The Catholic population in Canada has declined by almost 2 million people in the last 10 years, the Canadian census has found in a report that indicates the religiously unaffiliated now outnumber Catholics.
The latest census figures, compiled in 2021, show the Catholic Canadian population has declined to 10.9 million. Catholics now make up about 29.9% of the country’s people. According to the 2011 census, the Catholic population that year was 12.8 million.
Just 53.3% of Canadians, 19.3 million people, now identify as Christian, a decline from 67.3% in 2011 and 77.1% in 2001. Statistics Canada, Canada’s national statistical office, presented the latest figures in an Oct. 26 report.
Catholicism is still the most popular religious affiliation in all provinces and territories except for Nunavut, the sparse population of which has a large Anglican component.
Quebec is the only majority Catholic province, but Catholic numbers declined “considerably,” Statistics Canada said. In 2011, 74.7% of Quebec residents reported that they were Catholic. The 2021 figures indicate 53.8% of Quebec residents identified as Catholic.
CNA contacted the Canadian Conference of Catholic Bishops and the Archdiocese of Quebec for comment but did not receive a response by publication.
Among other Christian identities in Canada, the most numerous are the 7.6% of Canadians who identify as Christian without specifying a denomination. This is double the proportion from 2011.
About 3% of Canadians are adherents to the United Church of Canada, a mainline ecclesial community, and another 3% belong to the Anglican Church. Orthodox Christians, Baptists, and Pentecostal and other Charismatic Christians make up the remainder.
Among Christians, only the Orthodox Christian population and the non-specific Christian population grew in the last decade.
Religious practice has also declined. A separate Canada Statistics summary, released in October 2021, said that in 2019 only about 20% of Canadians attended group religious activities at least monthly. This compares with 40% of Canadians who reported the same in 1985. Women were more likely than men to declare a religious affiliation, as were people born in older generations.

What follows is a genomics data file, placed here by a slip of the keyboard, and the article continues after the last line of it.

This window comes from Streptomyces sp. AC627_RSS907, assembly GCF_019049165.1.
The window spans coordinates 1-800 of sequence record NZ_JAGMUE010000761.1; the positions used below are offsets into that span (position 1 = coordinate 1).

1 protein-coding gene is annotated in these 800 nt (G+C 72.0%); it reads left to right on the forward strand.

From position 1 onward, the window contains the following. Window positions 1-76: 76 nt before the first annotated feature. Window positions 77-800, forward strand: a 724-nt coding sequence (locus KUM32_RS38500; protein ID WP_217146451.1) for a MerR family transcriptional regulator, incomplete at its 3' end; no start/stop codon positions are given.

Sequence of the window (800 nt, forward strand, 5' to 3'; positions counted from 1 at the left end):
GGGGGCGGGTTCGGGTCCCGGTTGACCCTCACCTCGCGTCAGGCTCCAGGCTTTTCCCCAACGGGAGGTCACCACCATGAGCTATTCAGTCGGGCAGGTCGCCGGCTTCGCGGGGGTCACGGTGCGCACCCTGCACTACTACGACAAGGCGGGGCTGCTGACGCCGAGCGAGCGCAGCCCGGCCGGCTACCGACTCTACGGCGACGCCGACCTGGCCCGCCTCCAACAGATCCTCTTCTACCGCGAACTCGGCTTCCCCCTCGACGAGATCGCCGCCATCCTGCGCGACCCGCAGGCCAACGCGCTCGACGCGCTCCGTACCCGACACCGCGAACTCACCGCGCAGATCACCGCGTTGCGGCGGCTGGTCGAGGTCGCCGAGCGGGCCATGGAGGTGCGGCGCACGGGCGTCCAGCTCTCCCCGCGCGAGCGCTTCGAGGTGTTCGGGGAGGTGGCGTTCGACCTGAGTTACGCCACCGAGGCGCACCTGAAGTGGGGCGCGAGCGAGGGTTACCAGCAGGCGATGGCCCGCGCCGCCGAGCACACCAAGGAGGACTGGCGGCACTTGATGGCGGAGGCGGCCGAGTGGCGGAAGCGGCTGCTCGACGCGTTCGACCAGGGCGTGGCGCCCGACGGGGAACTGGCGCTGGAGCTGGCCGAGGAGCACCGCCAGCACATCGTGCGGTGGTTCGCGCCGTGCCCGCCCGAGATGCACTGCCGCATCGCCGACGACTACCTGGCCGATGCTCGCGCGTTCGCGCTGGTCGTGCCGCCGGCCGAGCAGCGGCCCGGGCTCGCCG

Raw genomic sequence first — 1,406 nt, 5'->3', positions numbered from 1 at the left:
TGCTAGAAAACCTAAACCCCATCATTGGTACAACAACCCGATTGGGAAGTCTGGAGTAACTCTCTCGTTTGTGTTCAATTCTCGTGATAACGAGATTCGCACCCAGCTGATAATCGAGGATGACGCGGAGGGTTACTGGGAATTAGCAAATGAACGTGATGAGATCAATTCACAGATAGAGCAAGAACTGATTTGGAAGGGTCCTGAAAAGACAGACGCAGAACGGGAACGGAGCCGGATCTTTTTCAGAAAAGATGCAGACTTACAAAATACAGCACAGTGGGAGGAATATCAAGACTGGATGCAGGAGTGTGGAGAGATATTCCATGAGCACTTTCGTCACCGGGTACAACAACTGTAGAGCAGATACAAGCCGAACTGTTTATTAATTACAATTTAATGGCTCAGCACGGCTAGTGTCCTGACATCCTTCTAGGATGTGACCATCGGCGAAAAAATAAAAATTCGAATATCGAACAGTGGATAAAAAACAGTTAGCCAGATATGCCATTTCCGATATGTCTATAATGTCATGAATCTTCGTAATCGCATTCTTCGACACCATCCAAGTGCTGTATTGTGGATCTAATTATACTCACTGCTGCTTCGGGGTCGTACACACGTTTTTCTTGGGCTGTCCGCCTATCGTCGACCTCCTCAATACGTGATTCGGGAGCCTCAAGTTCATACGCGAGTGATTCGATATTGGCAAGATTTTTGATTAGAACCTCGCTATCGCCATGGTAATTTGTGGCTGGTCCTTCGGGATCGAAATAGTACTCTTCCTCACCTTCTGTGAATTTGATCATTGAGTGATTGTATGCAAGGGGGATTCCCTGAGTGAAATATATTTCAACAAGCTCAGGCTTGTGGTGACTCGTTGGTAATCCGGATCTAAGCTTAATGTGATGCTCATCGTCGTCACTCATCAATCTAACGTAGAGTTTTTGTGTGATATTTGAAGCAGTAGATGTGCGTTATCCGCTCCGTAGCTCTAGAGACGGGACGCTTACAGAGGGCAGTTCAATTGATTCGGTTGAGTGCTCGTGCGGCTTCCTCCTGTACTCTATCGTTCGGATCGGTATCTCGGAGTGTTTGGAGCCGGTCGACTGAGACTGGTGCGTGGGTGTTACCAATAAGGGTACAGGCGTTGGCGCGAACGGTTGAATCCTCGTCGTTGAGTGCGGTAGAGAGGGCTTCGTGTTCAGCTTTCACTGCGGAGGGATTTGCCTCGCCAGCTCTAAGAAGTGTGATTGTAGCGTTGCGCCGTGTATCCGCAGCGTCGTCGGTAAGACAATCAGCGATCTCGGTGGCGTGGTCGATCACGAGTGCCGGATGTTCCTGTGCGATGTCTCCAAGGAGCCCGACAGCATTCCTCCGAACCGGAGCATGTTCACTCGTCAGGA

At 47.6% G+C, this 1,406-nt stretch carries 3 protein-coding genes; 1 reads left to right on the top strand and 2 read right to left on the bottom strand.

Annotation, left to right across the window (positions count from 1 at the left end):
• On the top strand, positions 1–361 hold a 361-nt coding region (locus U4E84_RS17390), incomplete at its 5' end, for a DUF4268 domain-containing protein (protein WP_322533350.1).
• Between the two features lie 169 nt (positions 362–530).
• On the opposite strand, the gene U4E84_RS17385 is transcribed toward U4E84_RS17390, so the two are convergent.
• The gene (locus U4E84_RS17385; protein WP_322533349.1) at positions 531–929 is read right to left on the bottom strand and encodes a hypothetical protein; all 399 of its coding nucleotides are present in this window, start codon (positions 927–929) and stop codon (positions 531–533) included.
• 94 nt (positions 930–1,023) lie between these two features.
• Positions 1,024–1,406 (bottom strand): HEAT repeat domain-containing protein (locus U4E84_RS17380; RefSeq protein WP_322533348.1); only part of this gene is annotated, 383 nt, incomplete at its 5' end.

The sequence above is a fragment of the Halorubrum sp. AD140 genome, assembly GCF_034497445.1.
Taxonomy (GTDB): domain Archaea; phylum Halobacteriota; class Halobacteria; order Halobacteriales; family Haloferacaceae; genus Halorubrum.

The religiously unaffiliated now make up 34.6% of the Canadian population, according to Statistics Canada’s latest report.
Some regions are less affiliated than others. Almost 60% of the people in Yukon are religiously unaffiliated, as are 52% of those in British Columbia.
Non-Christian religious adherents make up 12.1% of Canada’s population.
About 5% of Canadians are Muslim. Their population has doubled in size since 2011. About 2.3% of Canadians are Hindu and 2.1% are Sikh. The Jewish population numbers about 335,000, a slight increase over the last decade, but their proportion of Canadians has declined to 0.9%. They are slightly outnumbered by self-identified Buddhists.
Non-Christian religious adherents disproportionately live in large urban centers and their numbers have increased largely due to immigration. They make up 16.3% of the population in Ontario, with Muslims and Hindus the most populous. About 16.7% of British Columbia residents adhere to non-Christian religions and Canada’s Sikhs have their largest presence there.
Canada’s 1.8-million indigenous people are largely unaffiliated, with 47% reporting no affiliation. About 26.9% identified as Catholic. Only 81,000 people overall, about 0.2% of the total Canadian population, reported adhering to a traditional indigenous spirituality.
Catholic involvement with government-subsidized residential schools for indigenous Canadians has come under scrutiny in recent decades because of these schools’ efforts to eradicate indigenous culture and assimilate children to the dominant culture. Many of the schools were poorly run and poorly funded, while staff could be negligent or even abusive toward children. Thousands of children died of injury, neglect, or diseases like tuberculosis, often at a rate far higher than other children in Canada.
In 2021, reports suggested there were several hundred unmarked graves at two former residential schools. Though the suspected graves have not been exhumed, the reports led to a wave of protests and burnings and vandalism of churches, including churches that still serve indigenous communities.
The number of hate-based incidents targeting Catholics increased by more than 260% between 2020 and 2021, according to crime figures from Statistics Canada.
Pope Francis visited Canada in 2022 to apologize for Catholics’ role in the residential schools.
In addition to abuse scandals, Canadian law and culture continue to diverge from Catholic belief on abortion, euthanasia, and LGBT issues. There are also disputes over the identity and effectiveness of Catholic schools, some of which are state-funded but supervised by elected lay Catholics, not Church officials. These could be other factors in the decline of Catholic numbers in Canada.